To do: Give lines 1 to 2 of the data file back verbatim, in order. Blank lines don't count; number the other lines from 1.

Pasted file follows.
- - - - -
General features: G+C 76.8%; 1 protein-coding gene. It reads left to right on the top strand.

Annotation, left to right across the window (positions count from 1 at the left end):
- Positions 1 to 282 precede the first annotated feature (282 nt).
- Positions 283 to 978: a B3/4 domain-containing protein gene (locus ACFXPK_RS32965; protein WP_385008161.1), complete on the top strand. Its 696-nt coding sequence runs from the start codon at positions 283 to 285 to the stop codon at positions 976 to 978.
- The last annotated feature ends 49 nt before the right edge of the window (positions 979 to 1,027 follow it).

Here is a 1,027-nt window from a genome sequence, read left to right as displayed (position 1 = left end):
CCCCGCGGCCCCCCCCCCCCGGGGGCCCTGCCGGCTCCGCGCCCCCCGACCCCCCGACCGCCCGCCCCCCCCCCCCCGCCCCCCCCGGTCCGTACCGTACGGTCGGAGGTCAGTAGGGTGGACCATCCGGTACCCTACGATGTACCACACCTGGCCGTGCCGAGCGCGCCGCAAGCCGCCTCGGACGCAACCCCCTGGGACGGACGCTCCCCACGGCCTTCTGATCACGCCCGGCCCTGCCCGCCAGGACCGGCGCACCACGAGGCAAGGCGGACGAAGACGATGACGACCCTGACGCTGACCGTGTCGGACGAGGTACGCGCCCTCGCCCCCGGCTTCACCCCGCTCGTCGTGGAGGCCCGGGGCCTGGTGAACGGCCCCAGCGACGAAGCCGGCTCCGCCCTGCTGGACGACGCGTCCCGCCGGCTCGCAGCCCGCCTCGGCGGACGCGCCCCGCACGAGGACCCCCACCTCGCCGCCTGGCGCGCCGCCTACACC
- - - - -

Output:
General features: G+C 76.8%; 1 protein-coding gene. It reads left to right on the top strand.

Annotation, left to right across the window (positions count from 1 at the left end):